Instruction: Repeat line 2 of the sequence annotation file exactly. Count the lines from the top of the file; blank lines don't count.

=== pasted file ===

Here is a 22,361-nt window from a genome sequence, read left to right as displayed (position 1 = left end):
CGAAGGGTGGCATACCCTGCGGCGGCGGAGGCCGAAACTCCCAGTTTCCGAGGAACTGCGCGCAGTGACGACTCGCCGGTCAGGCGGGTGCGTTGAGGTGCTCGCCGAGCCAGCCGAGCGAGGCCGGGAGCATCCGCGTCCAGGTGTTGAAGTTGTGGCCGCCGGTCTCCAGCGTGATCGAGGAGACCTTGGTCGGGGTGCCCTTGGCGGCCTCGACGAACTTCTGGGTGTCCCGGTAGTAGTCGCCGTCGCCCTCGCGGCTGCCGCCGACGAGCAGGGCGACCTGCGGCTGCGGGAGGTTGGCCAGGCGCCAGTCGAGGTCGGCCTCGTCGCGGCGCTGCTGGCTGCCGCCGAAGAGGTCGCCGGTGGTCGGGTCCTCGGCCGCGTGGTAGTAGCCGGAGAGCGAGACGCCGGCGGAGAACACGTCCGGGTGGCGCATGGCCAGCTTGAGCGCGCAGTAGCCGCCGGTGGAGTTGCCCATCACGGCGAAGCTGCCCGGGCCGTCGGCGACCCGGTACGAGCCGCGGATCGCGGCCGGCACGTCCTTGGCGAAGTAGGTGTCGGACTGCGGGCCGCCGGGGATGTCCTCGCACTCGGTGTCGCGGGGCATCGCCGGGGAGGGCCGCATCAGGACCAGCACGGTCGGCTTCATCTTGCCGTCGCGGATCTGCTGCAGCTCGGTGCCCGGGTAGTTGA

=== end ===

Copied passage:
CGAAGGGTGGCATACCCTGCGGCGGCGGAGGCCGAAACTCCCAGTTTCCGAGGAACTGCGCGCAGTGACGACTCGCCGGTCAGGCGGGTGCGTTGAGGTGCTCGCCGAGCCAGCCGAGCGAGGCCGGGAGCATCCGCGTCCAGGTGTTGAAGTTGTGGCCGCCGGTCTCCAGCGTGATCGAGGAGACCTTGGTCGGGGTGCCCTTGGCGGCCTCGACGAACTTCTGGGTGTCCCGGTAGTAGTCGCCGTCGCCCTCGCGGCTGCCGCCGACGAGCAGGGCGACCTGCGGCTGCGGGAGGTTGGCCAGGCGCCAGTCGAGGTCGGCCTCGTCGCGGCGCTGCTGGCTGCCGCCGAAGAGGTCGCCGGTGGTCGGGTCCTCGGCCGCGTGGTAGTAGCCGGAGAGCGAGACGCCGGCGGAGAACACGTCCGGGTGGCGCATGGCCAGCTTGAGCGCGCAGTAGCCGCCGGTGGAGTTGCCCATCACGGCGAAGCTGCCCGGGCCGTCGGCGACCCGGTACGAGCCGCGGATCGCGGCCGGCACGTCCTTGGCGAAGTAGGTGTCGGACTGCGGGCCGCCGGGGATGTCCTCGCACTCGGTGTCGCGGGGCATCGCCGGGGAGGGCCGCATCAGGACCAGCACGGTCGGCTTCATCTTGCCGTCGCGGATCTGCTGCAGCTCGGTGCCCGGGTAGTTGA